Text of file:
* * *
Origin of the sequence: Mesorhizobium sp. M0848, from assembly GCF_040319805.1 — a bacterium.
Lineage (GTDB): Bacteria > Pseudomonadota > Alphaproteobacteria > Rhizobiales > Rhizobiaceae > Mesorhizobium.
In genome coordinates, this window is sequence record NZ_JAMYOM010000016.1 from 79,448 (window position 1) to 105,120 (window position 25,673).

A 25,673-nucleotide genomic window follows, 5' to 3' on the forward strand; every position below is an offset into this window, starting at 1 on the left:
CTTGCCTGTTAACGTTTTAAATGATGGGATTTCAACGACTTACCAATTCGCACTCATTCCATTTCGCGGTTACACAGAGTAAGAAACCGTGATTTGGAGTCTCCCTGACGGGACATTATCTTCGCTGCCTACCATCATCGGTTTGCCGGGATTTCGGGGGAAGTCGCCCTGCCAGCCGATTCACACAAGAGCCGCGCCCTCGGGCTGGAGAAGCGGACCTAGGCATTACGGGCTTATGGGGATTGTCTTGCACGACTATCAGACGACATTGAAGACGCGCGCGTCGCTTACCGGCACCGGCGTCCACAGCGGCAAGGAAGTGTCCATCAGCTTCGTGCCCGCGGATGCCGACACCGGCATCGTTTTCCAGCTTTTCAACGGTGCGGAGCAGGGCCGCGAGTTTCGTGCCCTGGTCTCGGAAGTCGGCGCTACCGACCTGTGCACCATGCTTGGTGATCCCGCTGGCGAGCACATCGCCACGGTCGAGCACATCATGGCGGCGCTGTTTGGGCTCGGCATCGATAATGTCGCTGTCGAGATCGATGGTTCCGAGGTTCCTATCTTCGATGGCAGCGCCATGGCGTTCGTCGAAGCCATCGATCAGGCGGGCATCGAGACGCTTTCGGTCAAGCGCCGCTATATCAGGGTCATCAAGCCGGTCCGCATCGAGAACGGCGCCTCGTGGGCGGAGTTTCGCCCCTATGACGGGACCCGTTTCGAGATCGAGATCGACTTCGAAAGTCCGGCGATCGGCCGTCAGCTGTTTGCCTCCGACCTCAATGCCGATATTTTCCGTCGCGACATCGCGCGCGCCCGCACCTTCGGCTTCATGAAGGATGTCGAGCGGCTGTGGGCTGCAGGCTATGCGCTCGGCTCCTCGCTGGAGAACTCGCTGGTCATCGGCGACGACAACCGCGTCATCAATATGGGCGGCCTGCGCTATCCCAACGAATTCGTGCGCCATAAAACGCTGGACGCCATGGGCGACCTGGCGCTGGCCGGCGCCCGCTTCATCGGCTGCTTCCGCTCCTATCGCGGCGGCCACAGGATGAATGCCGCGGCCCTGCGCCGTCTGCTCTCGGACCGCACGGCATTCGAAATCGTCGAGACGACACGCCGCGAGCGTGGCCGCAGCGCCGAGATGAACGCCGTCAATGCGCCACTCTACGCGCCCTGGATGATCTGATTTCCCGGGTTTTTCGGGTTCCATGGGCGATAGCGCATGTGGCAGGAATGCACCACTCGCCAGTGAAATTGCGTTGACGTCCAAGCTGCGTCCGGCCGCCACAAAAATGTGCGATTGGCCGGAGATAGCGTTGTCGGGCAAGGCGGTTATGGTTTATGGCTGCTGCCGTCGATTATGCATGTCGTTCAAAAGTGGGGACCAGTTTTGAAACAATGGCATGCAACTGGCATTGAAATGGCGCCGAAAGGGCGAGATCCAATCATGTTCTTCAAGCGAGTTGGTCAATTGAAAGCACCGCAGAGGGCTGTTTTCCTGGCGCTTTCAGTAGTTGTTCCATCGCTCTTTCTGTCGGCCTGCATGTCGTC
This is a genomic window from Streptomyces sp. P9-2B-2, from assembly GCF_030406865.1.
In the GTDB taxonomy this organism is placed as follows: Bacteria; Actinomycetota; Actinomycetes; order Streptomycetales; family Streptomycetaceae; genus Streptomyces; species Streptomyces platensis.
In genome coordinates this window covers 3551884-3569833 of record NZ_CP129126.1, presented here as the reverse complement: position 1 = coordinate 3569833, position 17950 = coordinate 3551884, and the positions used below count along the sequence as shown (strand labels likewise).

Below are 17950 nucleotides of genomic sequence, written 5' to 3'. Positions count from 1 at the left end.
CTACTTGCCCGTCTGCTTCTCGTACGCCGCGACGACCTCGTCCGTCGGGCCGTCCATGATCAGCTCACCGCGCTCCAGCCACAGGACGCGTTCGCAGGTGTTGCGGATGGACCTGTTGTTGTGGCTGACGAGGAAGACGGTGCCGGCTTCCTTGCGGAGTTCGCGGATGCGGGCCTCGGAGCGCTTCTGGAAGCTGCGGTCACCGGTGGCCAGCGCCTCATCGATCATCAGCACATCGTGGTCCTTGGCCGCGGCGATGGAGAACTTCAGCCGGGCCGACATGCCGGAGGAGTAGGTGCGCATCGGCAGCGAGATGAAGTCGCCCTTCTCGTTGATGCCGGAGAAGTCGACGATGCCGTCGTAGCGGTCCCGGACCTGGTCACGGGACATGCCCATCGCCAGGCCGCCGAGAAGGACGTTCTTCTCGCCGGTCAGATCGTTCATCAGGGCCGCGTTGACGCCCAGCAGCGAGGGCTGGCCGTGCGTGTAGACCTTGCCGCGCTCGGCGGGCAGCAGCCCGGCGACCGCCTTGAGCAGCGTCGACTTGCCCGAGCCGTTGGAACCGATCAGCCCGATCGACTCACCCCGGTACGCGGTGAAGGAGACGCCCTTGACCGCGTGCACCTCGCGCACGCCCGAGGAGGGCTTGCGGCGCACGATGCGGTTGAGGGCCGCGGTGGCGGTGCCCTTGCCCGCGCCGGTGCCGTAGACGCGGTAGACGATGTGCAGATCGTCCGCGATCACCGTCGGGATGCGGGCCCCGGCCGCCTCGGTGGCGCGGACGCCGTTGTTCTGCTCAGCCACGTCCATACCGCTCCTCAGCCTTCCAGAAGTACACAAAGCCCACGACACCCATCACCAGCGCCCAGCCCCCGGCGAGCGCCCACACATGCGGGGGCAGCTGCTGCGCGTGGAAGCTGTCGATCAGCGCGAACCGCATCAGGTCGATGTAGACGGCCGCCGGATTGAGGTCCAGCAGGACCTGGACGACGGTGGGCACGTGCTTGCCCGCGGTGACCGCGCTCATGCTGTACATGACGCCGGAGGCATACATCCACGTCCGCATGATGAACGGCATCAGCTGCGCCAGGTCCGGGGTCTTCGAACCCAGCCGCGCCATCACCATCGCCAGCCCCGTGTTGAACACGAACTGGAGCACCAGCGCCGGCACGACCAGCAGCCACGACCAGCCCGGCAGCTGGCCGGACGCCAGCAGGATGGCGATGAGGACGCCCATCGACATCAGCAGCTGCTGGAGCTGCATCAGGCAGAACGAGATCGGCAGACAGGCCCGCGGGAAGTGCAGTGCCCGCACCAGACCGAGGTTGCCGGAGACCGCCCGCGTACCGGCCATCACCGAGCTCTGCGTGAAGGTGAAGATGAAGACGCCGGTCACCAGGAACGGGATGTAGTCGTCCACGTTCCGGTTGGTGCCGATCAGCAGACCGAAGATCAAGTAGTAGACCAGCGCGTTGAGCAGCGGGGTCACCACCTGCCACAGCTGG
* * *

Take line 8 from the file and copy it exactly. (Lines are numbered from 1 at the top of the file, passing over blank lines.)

In genome coordinates this window covers 3551884-3569833 of record NZ_CP129126.1, presented here as the reverse complement: position 1 = coordinate 3569833, position 17950 = coordinate 3551884, and the positions used below count along the sequence as shown (strand labels likewise).